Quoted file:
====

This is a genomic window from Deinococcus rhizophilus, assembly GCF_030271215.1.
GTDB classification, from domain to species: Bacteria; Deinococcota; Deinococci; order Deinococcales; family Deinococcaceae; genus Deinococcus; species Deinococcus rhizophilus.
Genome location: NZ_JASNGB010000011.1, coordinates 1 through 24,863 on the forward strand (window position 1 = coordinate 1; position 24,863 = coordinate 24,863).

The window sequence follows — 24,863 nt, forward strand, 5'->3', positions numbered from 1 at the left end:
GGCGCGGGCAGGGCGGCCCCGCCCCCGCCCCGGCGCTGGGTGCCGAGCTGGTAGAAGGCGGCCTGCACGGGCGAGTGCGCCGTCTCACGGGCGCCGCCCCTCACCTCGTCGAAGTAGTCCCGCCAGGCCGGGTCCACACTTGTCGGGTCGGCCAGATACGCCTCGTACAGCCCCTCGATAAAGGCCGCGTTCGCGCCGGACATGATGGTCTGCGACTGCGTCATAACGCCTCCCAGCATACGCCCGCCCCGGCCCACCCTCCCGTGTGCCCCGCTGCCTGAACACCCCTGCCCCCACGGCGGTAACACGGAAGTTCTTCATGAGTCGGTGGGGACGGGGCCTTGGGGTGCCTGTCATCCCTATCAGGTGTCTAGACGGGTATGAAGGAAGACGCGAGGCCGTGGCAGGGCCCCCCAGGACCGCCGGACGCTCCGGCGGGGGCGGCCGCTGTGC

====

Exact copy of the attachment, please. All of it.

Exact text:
This is a genomic window from Deinococcus rhizophilus, assembly GCF_030271215.1.
GTDB classification, from domain to species: Bacteria; Deinococcota; Deinococci; order Deinococcales; family Deinococcaceae; genus Deinococcus; species Deinococcus rhizophilus.
Genome location: NZ_JASNGB010000011.1, coordinates 1 through 24,863 on the forward strand (window position 1 = coordinate 1; position 24,863 = coordinate 24,863).

The window sequence follows — 24,863 nt, forward strand, 5'->3', positions numbered from 1 at the left end:
GGCGCGGGCAGGGCGGCCCCGCCCCCGCCCCGGCGCTGGGTGCCGAGCTGGTAGAAGGCGGCCTGCACGGGCGAGTGCGCCGTCTCACGGGCGCCGCCCCTCACCTCGTCGAAGTAGTCCCGCCAGGCCGGGTCCACACTTGTCGGGTCGGCCAGATACGCCTCGTACAGCCCCTCGATAAAGGCCGCGTTCGCGCCGGACATGATGGTCTGCGACTGCGTCATAACGCCTCCCAGCATACGCCCGCCCCGGCCCACCCTCCCGTGTGCCCCGCTGCCTGAACACCCCTGCCCCCACGGCGGTAACACGGAAGTTCTTCATGAGTCGGTGGGGACGGGGCCTTGGGGTGCCTGTCATCCCTATCAGGTGTCTAGACGGGTATGAAGGAAGACGCGAGGCCGTGGCAGGGCCCCCCAGGACCGCCGGACGCTCCGGCGGGGGCGGCCGCTGTGC